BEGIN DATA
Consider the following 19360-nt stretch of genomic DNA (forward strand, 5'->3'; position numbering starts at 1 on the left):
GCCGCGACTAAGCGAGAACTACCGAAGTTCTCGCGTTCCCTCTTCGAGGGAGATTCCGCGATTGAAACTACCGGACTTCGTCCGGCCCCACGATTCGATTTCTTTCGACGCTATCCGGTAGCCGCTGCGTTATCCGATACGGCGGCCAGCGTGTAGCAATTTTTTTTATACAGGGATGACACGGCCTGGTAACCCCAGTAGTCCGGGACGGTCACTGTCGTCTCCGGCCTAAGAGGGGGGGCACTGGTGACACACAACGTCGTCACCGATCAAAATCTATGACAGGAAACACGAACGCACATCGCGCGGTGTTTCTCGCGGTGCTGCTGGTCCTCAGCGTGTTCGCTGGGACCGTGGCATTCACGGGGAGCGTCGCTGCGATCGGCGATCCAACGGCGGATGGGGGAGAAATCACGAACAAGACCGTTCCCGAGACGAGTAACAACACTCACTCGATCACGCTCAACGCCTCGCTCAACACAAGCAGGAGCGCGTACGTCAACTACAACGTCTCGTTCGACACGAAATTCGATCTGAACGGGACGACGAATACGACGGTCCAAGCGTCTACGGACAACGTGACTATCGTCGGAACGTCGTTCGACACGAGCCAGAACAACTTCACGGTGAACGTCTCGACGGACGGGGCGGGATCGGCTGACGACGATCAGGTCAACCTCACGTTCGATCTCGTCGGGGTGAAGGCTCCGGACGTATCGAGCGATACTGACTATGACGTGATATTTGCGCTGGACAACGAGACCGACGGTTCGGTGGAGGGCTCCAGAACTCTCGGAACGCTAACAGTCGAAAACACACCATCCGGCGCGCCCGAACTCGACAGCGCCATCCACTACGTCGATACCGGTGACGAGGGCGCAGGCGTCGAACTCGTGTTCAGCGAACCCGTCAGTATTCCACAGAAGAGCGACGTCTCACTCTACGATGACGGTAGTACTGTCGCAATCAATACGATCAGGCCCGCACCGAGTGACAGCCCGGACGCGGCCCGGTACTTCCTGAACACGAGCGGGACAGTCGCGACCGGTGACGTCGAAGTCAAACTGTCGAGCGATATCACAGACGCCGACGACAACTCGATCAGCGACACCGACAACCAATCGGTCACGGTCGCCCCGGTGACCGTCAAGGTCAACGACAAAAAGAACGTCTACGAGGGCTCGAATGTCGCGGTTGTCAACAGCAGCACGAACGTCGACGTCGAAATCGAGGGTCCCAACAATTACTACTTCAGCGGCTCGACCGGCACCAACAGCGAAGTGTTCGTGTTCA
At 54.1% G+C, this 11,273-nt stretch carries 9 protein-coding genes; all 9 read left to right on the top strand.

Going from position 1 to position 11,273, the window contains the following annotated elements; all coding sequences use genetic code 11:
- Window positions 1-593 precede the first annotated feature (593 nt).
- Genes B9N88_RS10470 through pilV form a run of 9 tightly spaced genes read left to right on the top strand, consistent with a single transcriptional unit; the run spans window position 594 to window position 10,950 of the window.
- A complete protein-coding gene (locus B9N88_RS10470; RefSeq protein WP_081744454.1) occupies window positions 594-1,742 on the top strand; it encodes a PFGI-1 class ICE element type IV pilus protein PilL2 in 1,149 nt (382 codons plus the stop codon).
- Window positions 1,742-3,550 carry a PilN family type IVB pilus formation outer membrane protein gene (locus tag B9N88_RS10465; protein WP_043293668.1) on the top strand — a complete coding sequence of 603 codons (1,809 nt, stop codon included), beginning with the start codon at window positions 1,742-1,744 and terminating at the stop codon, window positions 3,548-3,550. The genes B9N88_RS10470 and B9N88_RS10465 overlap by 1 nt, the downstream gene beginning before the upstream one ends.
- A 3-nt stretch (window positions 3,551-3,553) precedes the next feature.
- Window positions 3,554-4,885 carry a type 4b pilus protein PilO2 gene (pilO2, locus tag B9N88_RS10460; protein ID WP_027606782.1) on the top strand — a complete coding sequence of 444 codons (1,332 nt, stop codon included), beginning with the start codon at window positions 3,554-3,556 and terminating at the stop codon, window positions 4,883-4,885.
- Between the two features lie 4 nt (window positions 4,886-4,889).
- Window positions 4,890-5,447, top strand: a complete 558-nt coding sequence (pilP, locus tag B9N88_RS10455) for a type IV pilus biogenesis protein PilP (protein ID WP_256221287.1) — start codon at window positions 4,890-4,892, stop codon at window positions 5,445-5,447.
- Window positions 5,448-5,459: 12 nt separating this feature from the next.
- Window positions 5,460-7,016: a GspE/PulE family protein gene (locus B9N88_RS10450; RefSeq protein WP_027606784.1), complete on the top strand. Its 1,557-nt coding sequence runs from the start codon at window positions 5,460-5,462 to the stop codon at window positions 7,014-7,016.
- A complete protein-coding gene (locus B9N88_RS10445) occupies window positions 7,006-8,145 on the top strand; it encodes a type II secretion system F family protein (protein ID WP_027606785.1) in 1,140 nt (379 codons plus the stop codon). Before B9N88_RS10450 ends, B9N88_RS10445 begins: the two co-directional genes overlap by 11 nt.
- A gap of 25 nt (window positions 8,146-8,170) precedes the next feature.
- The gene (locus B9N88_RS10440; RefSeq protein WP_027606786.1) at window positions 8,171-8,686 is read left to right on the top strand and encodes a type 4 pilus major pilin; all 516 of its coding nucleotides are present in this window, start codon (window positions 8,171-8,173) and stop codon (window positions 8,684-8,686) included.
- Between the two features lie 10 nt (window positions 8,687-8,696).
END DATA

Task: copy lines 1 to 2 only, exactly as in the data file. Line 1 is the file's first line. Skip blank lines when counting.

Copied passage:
Consider the following 19360-nt stretch of genomic DNA (forward strand, 5'->3'; position numbering starts at 1 on the left):
GCCGCGACTAAGCGAGAACTACCGAAGTTCTCGCGTTCCCTCTTCGAGGGAGATTCCGCGATTGAAACTACCGGACTTCGTCCGGCCCCACGATTCGATTTCTTTCGACGCTATCCGGTAGCCGCTGCGTTATCCGATACGGCGGCCAGCGTGTAGCAATTTTTTTTATACAGGGATGACACGGCCTGGTAACCCCAGTAGTCCGGGACGGTCACTGTCGTCTCCGGCCTAAGAGGGGGGGCACTGGTGACACACAACGTCGTCACCGATCAAAATCTATGACAGGAAACACGAACGCACATCGCGCGGTGTTTCTCGCGGTGCTGCTGGTCCTCAGCGTGTTCGCTGGGACCGTGGCATTCACGGGGAGCGTCGCTGCGATCGGCGATCCAACGGCGGATGGGGGAGAAATCACGAACAAGACCGTTCCCGAGACGAGTAACAACACTCACTCGATCACGCTCAACGCCTCGCTCAACACAAGCAGGAGCGCGTACGTCAACTACAACGTCTCGTTCGACACGAAATTCGATCTGAACGGGACGACGAATACGACGGTCCAAGCGTCTACGGACAACGTGACTATCGTCGGAACGTCGTTCGACACGAGCCAGAACAACTTCACGGTGAACGTCTCGACGGACGGGGCGGGATCGGCTGACGACGATCAGGTCAACCTCACGTTCGATCTCGTCGGGGTGAAGGCTCCGGACGTATCGAGCGATACTGACTATGACGTGATATTTGCGCTGGACAACGAGACCGACGGTTCGGTGGAGGGCTCCAGAACTCTCGGAACGCTAACAGTCGAAAACACACCATCCGGCGCGCCCGAACTCGACAGCGCCATCCACTACGTCGATACCGGTGACGAGGGCGCAGGCGTCGAACTCGTGTTCAGCGAACCCGTCAGTATTCCACAGAAGAGCGACGTCTCACTCTACGATGACGGTAGTACTGTCGCAATCAATACGATCAGGCCCGCACCGAGTGACAGCCCGGACGCGGCCCGGTACTTCCTGAACACGAGCGGGACAGTCGCGACCGGTGACGTCGAAGTCAAACTGTCGAGCGATATCACAGACGCCGACGACAACTCGATCAGCGACACCGACAACCAATCGGTCACGGTCGCCCCGGTGACCGTCAAGGTCAACGACAAAAAGAACGTCTACGAGGGCTCGAATGTCGCGGTTGTCAACAGCAGCACGAACGTCGACGTCGAAATCGAGGGTCCCAACAATTACTACTTCAGCGGCTCGACCGGCACCAACAGCGAAGTGTTCGTGTTCA